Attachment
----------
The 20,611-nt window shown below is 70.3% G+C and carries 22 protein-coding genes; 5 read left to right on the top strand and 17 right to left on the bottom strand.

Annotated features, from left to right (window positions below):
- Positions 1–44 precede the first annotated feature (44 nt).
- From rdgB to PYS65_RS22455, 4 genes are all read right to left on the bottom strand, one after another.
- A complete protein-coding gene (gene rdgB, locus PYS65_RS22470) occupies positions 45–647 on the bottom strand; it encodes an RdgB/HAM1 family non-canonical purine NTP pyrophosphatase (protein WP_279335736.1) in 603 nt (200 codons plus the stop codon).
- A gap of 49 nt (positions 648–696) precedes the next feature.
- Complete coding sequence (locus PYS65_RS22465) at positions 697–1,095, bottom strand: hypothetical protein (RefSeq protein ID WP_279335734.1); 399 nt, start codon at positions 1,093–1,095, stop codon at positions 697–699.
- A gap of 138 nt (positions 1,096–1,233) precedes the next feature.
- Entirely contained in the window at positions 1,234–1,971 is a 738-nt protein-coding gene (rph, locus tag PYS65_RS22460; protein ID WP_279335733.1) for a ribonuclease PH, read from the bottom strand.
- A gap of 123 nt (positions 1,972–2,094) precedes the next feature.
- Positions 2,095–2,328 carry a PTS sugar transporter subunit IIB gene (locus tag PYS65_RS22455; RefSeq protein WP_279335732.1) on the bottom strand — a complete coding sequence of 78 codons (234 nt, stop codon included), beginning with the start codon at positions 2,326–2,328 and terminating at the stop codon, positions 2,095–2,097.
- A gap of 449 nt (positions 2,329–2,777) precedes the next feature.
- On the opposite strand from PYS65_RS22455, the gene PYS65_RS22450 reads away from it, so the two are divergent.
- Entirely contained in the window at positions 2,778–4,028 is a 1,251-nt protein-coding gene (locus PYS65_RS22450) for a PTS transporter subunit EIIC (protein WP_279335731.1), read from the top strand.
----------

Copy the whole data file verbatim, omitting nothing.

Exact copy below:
The 20,611-nt window shown below is 70.3% G+C and carries 22 protein-coding genes; 5 read left to right on the top strand and 17 right to left on the bottom strand.

Annotated features, from left to right (window positions below):
- Positions 1–44 precede the first annotated feature (44 nt).
- From rdgB to PYS65_RS22455, 4 genes are all read right to left on the bottom strand, one after another.
- A complete protein-coding gene (gene rdgB, locus PYS65_RS22470) occupies positions 45–647 on the bottom strand; it encodes an RdgB/HAM1 family non-canonical purine NTP pyrophosphatase (protein WP_279335736.1) in 603 nt (200 codons plus the stop codon).
- A gap of 49 nt (positions 648–696) precedes the next feature.
- Complete coding sequence (locus PYS65_RS22465) at positions 697–1,095, bottom strand: hypothetical protein (RefSeq protein ID WP_279335734.1); 399 nt, start codon at positions 1,093–1,095, stop codon at positions 697–699.
- A gap of 138 nt (positions 1,096–1,233) precedes the next feature.
- Entirely contained in the window at positions 1,234–1,971 is a 738-nt protein-coding gene (rph, locus tag PYS65_RS22460; protein ID WP_279335733.1) for a ribonuclease PH, read from the bottom strand.
- A gap of 123 nt (positions 1,972–2,094) precedes the next feature.
- Positions 2,095–2,328 carry a PTS sugar transporter subunit IIB gene (locus tag PYS65_RS22455; RefSeq protein WP_279335732.1) on the bottom strand — a complete coding sequence of 78 codons (234 nt, stop codon included), beginning with the start codon at positions 2,326–2,328 and terminating at the stop codon, positions 2,095–2,097.
- A gap of 449 nt (positions 2,329–2,777) precedes the next feature.
- On the opposite strand from PYS65_RS22455, the gene PYS65_RS22450 reads away from it, so the two are divergent.
- Entirely contained in the window at positions 2,778–4,028 is a 1,251-nt protein-coding gene (locus PYS65_RS22450) for a PTS transporter subunit EIIC (protein WP_279335731.1), read from the top strand.